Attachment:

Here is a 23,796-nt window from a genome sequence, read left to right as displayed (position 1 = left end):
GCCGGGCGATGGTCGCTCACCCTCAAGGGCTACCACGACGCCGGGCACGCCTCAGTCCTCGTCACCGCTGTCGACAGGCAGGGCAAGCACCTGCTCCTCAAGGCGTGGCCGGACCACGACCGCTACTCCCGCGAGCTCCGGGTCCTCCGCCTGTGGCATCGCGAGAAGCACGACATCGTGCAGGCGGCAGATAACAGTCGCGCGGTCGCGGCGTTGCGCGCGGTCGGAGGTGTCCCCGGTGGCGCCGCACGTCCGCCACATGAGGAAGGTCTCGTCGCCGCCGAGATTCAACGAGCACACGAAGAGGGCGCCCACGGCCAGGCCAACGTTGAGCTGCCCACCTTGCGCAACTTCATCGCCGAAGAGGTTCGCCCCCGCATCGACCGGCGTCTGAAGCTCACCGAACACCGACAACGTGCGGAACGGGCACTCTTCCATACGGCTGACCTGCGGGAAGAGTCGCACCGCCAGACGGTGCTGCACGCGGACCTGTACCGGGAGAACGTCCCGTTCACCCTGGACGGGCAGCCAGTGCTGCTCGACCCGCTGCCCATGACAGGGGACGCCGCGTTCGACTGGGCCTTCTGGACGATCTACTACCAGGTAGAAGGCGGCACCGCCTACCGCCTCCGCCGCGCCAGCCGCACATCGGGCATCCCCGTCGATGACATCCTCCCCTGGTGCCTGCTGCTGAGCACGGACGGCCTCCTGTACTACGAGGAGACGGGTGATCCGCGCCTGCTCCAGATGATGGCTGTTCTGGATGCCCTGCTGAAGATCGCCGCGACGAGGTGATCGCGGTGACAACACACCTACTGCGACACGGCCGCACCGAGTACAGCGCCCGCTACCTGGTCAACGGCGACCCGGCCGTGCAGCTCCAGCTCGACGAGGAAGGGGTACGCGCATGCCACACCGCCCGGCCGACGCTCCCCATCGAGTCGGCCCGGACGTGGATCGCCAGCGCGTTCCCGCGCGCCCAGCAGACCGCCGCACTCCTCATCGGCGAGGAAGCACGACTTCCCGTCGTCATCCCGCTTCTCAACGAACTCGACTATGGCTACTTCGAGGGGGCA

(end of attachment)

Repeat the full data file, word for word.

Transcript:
Here is a 23,796-nt window from a genome sequence, read left to right as displayed (position 1 = left end):
GCCGGGCGATGGTCGCTCACCCTCAAGGGCTACCACGACGCCGGGCACGCCTCAGTCCTCGTCACCGCTGTCGACAGGCAGGGCAAGCACCTGCTCCTCAAGGCGTGGCCGGACCACGACCGCTACTCCCGCGAGCTCCGGGTCCTCCGCCTGTGGCATCGCGAGAAGCACGACATCGTGCAGGCGGCAGATAACAGTCGCGCGGTCGCGGCGTTGCGCGCGGTCGGAGGTGTCCCCGGTGGCGCCGCACGTCCGCCACATGAGGAAGGTCTCGTCGCCGCCGAGATTCAACGAGCACACGAAGAGGGCGCCCACGGCCAGGCCAACGTTGAGCTGCCCACCTTGCGCAACTTCATCGCCGAAGAGGTTCGCCCCCGCATCGACCGGCGTCTGAAGCTCACCGAACACCGACAACGTGCGGAACGGGCACTCTTCCATACGGCTGACCTGCGGGAAGAGTCGCACCGCCAGACGGTGCTGCACGCGGACCTGTACCGGGAGAACGTCCCGTTCACCCTGGACGGGCAGCCAGTGCTGCTCGACCCGCTGCCCATGACAGGGGACGCCGCGTTCGACTGGGCCTTCTGGACGATCTACTACCAGGTAGAAGGCGGCACCGCCTACCGCCTCCGCCGCGCCAGCCGCACATCGGGCATCCCCGTCGATGACATCCTCCCCTGGTGCCTGCTGCTGAGCACGGACGGCCTCCTGTACTACGAGGAGACGGGTGATCCGCGCCTGCTCCAGATGATGGCTGTTCTGGATGCCCTGCTGAAGATCGCCGCGACGAGGTGATCGCGGTGACAACACACCTACTGCGACACGGCCGCACCGAGTACAGCGCCCGCTACCTGGTCAACGGCGACCCGGCCGTGCAGCTCCAGCTCGACGAGGAAGGGGTACGCGCATGCCACACCGCCCGGCCGACGCTCCCCATCGAGTCGGCCCGGACGTGGATCGCCAGCGCGTTCCCGCGCGCCCAGCAGACCGCCGCACTCCTCATCGGCGAGGAAGCACGACTTCCCGTCGTCATCCCGCTTCTCAACGAACTCGACTATGGCTACTTCGAGGGGGCA